The Legatum Institute hosted a panel discussion to launch a new 'Transitions Forum' case study on police and judicial reform in Georgia
. Panellists included the report's author, Peter Pomerantsev, human rights barrister Geoffrey Robertson QC, and Giorgi Badridze, Senior Fellow, Georgia
n Foundation for Strategic and International Studies. The discussion was moderated by Anne Applebaum, Director of the Legatum Institute's Transitions Forum.
With contributions from Geoffrey Robertson and Jovan Ratkovic, leader of the revolutionary Otpor movement in Yugoslavia and former advisor to President Tadjic, the report, Revolutionary Tactics: Insights from Police and Justice Reform in Georgia, analyses the sweeping reforms which took place in Georgia following the Rose Revolution of 2004; and the tactics the United National Movement (UNM) party used to achieve them.
Key themes from the discussion were: the historic perception of corruption in Georgia; the lack of judicial independence both before and after the revolution; the role of civil society; and how Ukraine could learn from Georgia’s example.
Pomerantsev opened the discussion by explaining that before the revolutionaries could change the state, they first had to change the national mind-set.
Reformers targeted the traffic police, a highly visible and thoroughly corrupt institution that was small enough to rework entirely. All of the existing traffic police were sacked, and a widely publicised process to hire new officers was held.
The new officers were younger, fitter, better paid and given new uniforms. For the first time many were female. The success of this reform built trust and allowed deeper reforms to take place, such as in the wider police force—the reform which is still seen as one of the major successes of the UNM government.
A second major area of discussion was the reform of the judiciary, and how, ultimately, the revolutionaries fell into the same practices that the previous regime used to control and manipulate it. Robertson explained how judges in the ex-Soviet space were still understood to be political workers; soviet justice meant interpreting the wishes of the government.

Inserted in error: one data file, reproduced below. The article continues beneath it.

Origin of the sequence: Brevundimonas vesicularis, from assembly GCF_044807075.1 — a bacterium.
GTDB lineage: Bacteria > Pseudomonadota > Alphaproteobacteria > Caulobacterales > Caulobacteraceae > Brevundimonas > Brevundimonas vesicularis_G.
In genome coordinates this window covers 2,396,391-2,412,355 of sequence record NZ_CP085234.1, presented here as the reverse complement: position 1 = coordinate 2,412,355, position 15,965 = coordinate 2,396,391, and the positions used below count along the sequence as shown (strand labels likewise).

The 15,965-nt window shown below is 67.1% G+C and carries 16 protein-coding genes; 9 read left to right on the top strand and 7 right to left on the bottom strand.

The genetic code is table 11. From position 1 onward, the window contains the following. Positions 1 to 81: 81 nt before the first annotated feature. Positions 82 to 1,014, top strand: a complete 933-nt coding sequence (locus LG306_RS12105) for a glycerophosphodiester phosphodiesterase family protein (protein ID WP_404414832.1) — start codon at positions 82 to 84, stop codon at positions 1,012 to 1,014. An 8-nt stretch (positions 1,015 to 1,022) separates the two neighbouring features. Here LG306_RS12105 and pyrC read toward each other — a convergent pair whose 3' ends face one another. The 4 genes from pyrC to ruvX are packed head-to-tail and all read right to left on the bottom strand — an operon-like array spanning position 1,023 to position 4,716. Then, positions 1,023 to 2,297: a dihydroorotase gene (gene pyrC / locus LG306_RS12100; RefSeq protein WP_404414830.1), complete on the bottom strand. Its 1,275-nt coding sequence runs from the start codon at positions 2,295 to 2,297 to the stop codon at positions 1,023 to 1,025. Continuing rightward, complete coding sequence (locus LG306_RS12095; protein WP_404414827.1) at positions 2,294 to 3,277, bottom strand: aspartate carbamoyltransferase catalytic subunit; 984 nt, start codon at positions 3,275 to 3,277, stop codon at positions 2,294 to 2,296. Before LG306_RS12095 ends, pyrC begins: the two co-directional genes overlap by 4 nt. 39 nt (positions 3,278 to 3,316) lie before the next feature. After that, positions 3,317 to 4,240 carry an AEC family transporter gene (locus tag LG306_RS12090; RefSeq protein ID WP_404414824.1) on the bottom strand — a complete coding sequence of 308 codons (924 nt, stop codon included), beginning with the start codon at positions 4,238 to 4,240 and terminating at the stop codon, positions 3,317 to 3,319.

In this way, when the revolutionaries turned to the judiciary they used it as a political tool, rather than establishing judicial independence. After the revolution, the conviction rate in Georgian courts was 98.6%. Robertson argued for a system in which judges are held accountable to an independent body, with a judicial Code of Conduct and a public complaints system.
The panel then discussed how the EU and NATO could be most constructive in supporting democratic reform in Ukraine.
Pomerantsev explained that the West had been almost blind in its support for the Saakashvili government, but ignored the critical voices coming from civil society.
Ukraine has a mature and motivated civil society ready to work with outside bodies, and it should not be neglected as in Georgia. Pomerantsev suggested the West work with civil society in a sort of ‘pincer movement’ to press the new Ukrainian government from both sides into making required reforms.
On this point Applebaum warned that many reforms undertaken in Georgia and which may be undertaken in Ukraine have been made only to fulfil membership criteria of bodies such as the EU and NATO. Although many promises of support were made by these institutions, full-membership is unrealistic. Applebaum was concerned about what would happen if these institutions stopped being a driver of reform and the potential for democratic backsliding.
Badridze responded by saying that even if membership isn’t on offer, undertaking pro-Western reforms will make countries such as Ukraine more stable and prosperous.
In concluding remarks, Robertson stressed that the independence of judges must be assured. Building institutions with integrity takes time, and to achieve this right people must be appointed and the culture must change. He argued that the technical assistance used to support judges might be better spent on teaching journalists, politicians, and civil society why an independent judiciary is a good thing in the first place.
Pomerantsev said that the fact that there is a discussion about what can be learnt from the Georgian example is a testament to what the Georgian reformers have achieved, despite how far there is left to go. He also picked up on the importance of changing the political culture—once the culture changes, you are able to break public pessimism and undertake challenging reforms.